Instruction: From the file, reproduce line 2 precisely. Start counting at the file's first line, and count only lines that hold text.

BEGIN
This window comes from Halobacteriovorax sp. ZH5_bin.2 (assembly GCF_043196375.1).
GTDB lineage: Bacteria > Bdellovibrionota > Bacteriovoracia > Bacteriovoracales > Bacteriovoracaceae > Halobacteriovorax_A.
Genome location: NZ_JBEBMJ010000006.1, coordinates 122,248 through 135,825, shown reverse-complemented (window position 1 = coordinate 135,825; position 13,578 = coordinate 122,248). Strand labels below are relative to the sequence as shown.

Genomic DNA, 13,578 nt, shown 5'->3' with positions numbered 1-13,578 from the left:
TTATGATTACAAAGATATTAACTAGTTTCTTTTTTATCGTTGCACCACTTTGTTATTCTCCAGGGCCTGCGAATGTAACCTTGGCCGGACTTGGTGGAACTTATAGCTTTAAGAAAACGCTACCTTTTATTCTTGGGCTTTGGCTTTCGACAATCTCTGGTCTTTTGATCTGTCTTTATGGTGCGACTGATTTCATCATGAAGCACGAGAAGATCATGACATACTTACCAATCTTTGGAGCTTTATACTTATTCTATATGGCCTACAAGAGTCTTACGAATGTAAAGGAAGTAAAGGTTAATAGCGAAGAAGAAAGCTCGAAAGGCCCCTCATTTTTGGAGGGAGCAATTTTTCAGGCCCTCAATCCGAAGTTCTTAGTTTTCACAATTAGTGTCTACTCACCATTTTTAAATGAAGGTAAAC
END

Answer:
GTDB lineage: Bacteria > Bdellovibrionota > Bacteriovoracia > Bacteriovoracales > Bacteriovoracaceae > Halobacteriovorax_A.